Volume 8 (2010)
Volume 3 (2005)
Most Downloaded Articles
- Comparative Observations on the Burden of Proof for Criminal Defences by Ho, Hock Lai
- Litigating Sex Crimes in the United States: Has the Last Decade Made Any Difference? by Raeder, Myrna S.
- Boxes in Boxes: Julian Barnes, Conan Doyle, Sherlock Holmes and the Edalji Case by Risinger, D. Michael
- From Liberal Extremity to Safe Mainstream? The Comparative Controversies of Witness Preparation in the United States by Vasiliev, Sergey V.
- Scientific Evidence in Europe -- Admissibility, Evaluation and Equality of Arms by Champod, Christophe and Vuille, Joëlle
Confrontation and Compulsory Process: U.S. and European Approaches Compared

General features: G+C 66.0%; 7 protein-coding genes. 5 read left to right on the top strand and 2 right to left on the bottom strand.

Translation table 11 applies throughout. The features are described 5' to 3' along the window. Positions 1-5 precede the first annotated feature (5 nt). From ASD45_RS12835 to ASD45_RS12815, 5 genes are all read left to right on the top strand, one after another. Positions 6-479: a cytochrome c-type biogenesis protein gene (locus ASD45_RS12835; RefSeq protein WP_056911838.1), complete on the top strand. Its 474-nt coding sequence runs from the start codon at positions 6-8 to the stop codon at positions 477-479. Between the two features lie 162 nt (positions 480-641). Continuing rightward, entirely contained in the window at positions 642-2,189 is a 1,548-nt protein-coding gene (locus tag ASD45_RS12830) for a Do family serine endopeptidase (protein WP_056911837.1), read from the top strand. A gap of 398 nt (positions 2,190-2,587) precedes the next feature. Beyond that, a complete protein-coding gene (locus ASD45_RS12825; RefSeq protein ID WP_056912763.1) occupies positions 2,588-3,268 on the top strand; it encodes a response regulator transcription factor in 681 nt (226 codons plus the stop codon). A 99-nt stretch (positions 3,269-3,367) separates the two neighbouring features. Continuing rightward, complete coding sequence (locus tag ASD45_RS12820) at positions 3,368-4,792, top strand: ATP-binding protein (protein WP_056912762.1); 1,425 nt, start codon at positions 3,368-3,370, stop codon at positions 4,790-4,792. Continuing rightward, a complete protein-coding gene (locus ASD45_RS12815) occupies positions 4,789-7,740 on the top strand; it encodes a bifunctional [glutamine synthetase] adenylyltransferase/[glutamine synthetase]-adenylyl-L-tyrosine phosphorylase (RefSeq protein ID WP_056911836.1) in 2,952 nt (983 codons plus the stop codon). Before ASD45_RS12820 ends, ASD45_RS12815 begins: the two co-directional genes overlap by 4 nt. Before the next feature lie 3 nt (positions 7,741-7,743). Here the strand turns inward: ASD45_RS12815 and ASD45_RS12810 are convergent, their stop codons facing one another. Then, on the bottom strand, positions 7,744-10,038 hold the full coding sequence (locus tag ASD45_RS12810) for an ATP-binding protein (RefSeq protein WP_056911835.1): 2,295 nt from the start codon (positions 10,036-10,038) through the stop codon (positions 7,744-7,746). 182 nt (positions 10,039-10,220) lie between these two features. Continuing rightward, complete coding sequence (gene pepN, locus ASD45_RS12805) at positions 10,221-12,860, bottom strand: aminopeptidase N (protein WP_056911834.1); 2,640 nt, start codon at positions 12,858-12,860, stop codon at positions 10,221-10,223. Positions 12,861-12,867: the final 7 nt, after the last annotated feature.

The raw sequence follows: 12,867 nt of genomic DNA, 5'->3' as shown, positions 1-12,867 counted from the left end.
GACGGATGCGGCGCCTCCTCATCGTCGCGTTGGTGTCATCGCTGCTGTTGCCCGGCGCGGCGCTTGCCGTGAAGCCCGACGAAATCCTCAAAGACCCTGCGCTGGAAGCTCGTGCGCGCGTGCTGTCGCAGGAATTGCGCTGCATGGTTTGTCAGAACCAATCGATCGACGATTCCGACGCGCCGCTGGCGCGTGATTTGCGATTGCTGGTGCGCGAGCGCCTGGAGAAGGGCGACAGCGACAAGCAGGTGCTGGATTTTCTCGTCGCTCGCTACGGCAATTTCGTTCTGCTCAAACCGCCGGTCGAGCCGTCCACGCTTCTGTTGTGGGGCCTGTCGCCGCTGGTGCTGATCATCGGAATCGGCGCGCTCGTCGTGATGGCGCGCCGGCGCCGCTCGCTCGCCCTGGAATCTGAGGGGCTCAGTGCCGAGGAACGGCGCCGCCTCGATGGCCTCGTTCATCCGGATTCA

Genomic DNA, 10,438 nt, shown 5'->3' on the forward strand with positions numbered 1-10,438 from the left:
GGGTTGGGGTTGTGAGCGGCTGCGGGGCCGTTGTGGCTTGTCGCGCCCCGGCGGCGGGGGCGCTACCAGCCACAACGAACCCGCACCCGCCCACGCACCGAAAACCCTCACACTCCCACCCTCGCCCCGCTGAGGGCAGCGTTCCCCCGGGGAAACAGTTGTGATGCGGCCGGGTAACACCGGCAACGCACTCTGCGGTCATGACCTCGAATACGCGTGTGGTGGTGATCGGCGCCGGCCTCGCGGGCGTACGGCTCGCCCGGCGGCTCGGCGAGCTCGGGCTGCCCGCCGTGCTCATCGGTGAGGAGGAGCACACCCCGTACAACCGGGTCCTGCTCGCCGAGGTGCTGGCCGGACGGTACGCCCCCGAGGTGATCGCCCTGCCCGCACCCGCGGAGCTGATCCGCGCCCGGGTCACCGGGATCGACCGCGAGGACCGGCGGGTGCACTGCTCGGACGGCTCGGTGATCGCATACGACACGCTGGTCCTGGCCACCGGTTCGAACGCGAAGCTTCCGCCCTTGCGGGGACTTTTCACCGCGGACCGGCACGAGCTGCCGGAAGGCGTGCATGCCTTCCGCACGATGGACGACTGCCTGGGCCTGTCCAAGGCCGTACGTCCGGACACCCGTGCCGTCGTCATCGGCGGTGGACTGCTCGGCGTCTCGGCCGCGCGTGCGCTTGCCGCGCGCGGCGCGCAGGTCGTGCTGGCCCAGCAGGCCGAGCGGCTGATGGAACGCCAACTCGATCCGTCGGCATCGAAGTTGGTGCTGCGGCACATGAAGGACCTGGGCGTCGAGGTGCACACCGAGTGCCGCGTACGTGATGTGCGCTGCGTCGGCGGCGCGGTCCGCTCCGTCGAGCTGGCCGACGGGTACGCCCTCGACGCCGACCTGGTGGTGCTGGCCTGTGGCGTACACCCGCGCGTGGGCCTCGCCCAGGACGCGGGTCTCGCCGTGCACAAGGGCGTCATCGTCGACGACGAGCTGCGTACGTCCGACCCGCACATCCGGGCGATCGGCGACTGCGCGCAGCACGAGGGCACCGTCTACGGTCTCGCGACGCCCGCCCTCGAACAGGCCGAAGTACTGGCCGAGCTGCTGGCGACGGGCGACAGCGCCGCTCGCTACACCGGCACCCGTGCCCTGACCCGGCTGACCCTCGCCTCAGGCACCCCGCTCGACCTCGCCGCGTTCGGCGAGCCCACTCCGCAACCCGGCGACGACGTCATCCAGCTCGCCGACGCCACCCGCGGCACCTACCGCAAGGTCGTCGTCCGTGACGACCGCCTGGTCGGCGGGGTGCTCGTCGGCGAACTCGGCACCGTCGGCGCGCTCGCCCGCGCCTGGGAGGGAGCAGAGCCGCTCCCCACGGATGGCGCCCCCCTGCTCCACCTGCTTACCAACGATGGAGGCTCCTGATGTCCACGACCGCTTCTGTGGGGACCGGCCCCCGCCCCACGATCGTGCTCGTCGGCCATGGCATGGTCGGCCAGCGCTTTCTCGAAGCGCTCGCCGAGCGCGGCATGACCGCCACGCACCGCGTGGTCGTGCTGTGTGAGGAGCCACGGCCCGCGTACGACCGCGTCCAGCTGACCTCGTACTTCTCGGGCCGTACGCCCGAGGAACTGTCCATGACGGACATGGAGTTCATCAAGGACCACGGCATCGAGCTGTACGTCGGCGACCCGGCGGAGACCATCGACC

1University of Warwick
Citation Information: International Commentary on Evidence. Volume 9, Issue 2, ISSN (Online) 1554-4567, DOI: 10.2202/1554-4567.1118, January 2012
- Published Online:
This paper discusses the relationship between the English hearsay rule and the principles governing the right to a fair trial under Article 6 of the European Convention on Human Rights. While the provisions serve similar purposes, they do not always produce the same result. Two sorts of cases are discussed: cases where the hearsay rule admits evidence that should be excluded because it violates the defendants right to examine or have examined the witnesses against him, and cases where the hearsay rule excludes evidence that should be admitted to protect the defendants right to a fair trial. The treatment of these cases is contrasted to the treatment of similar cases under the Sixth Amendment to the U.S. Constitution.